The mission of Chamberlain Performing Arts is to enrich their community with quality ballet productions and outreach programs. What better way to accomplish this than by offering a complimentary performance of the classic comic ballet Coppélia to the underserved members of the North Texas community? While the general public got to savor the ballet for an evening performance on Saturday night, a select group was invited for the Community Connections Performance earlier that afternoon at the Charles W. Eisemann Center for the Performing Arts in Richardson.
This outreach program was started in the 1990s by Morrie Chamberlain, Sr., father of CPA artistic director Kathy Chamberlain and chairman of the board of directors. His vision was to give back to a community that had supported the organization. Each year a committee works with local non-profit and social service organizations to bring in underserved members of the community, including those with special needs.
In talking with Ms. Chamberlain, she recalled a few poignant stories of how these performances had positively affected those children with special needs and their parents. Those tales speak volumes about the power of dance to touch the life of a human being. From the reactions of those in the audience during and after the performance, the ballet definitely moved these patrons.
So what did they see that generated such a joyful response?
The curtain opened to a statuesque female figure perched on the balcony of the home of Dr. Coppélius (Valentine Liberatore), an eccentric toymaker. Swanilda (Mishic Marie Liberatore), a young woman of the town, attempts to give a friendly curtsy to the girl (known as Coppélia), but gets no response. Angrily, she storms off and her boyfriend Franz (Dallas Blagg) enters the scene, completely enamored by Coppélia. The lack of acknowledgement doesn't seem to bother him.
Jealous of Franz's affections, Swanilda brushes him off when he tries to apologize. After a lively dance involving all of the townspeople, however, the two seem to make up. Later, she and her friends sneak into Dr. Coppélius' house, unaware that her boyfriend has the same intentions.
Act II takes place inside the dark and mysterious workshop where Swanilda and friends find that the life-sized figures scattered around the room, including Coppélia, are merely dolls. The doctor finds the intruders and furiously expels them from his house.
At that time, Franz enters through the balcony, but Dr. Coppélius welcomes him to take place in a diabolical plot. In order to make his beloved Coppélia doll come to life, he needs a human sacrifice. As he makes his plans to transfer Franz's spirit into the body of his doll, Swanilda (who had been hiding in the workshop the whole time) intervenes. Dressed as Coppélia, she pretends to be the doll that has come to life in order to distract the toymaker. After a humorous interaction, she rescues Franz and Dr. Coppélius is left mourning his lifeless doll and the failure of his spell.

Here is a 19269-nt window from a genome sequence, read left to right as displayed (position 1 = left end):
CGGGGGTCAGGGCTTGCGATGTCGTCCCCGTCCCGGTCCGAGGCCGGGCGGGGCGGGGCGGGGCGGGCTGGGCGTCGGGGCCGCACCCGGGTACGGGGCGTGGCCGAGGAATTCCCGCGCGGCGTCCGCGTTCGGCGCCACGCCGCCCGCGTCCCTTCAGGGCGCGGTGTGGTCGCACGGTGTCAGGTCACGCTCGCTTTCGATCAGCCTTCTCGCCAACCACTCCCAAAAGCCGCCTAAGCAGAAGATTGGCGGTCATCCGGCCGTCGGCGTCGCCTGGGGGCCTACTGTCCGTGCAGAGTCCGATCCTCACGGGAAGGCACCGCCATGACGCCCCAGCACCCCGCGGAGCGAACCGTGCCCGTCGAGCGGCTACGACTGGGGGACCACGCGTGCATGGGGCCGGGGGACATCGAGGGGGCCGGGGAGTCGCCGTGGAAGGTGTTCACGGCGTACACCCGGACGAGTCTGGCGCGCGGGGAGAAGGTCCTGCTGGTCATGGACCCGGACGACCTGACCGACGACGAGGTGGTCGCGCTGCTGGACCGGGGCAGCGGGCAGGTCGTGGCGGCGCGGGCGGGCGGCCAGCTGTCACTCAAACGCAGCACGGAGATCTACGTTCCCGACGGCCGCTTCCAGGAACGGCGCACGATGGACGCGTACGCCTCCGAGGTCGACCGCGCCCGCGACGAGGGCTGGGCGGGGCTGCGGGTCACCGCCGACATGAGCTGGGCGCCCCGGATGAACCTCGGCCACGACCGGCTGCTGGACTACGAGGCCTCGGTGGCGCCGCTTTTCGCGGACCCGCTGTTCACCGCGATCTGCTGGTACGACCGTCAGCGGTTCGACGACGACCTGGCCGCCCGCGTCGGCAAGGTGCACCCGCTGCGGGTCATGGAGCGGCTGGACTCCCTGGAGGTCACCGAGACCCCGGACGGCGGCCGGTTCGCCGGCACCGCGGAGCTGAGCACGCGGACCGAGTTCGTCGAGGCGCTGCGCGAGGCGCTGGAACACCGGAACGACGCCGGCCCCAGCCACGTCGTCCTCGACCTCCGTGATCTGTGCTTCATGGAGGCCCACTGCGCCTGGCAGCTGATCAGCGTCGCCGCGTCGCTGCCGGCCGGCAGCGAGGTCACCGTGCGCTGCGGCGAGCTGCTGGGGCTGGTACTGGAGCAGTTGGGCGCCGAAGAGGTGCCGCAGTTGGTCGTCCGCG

But he's not done with the couple yet. Act III opens with the wedding of Franz and Swanilda, but the doctor interrupts demanding to be recompensed for the trouble caused. Swanilda's dowry seems to do the trick and the wedding dances continue, closing with a pas de deux between the happy couple.
The production is beautifully cast. Every dancer has a role that perfectly suits his or her abilities. Ms. Liberatore, a former Chamberlain student and Cinncinati Ballet senior soloist, seamlessly intertwines dancing and acting with flawless technique and a believable youthfulness. Her adagio movements have an angelic blend of sustainment and pristine technique, while her petit allegro is dashing and light as a feather. Mr. Liberatore perfectly embodies the physical character of the bizarre genius, and his varied facial expressions bring the charming hilarity needed for the light-hearted ballet.
While Blagg's performance isn't as strong as the two above, he exudes a laid-back, boyish charm that makes his character very likeable. His dancing, as usual, is effortless and exciting.
For the most part, the company members handle the ensemble choreography pretty well. Inconsistencies with timing and performance quality show here and there, but overall they execute the movements with strength and uniformity. The men's dances are especially thrilling.
The pantomime and acting choreography is actually one of the best parts about the performance. Ballet choreographers, dancers, and fans have had their strong opinions about pantomime throughout the course of history; this version of the classic ballet elegantly blends the literal gestures into the dance moves. Here, the dramatizing feels more like part of the dance. This is partly due to the musicality; the movements fit so well with the music, it's as if the body is creating the sounds with each gesture. More importantly, though, it's a credit to the performance skills of the dancers.
All of those elements create an enjoyable viewing experience for people of all ages.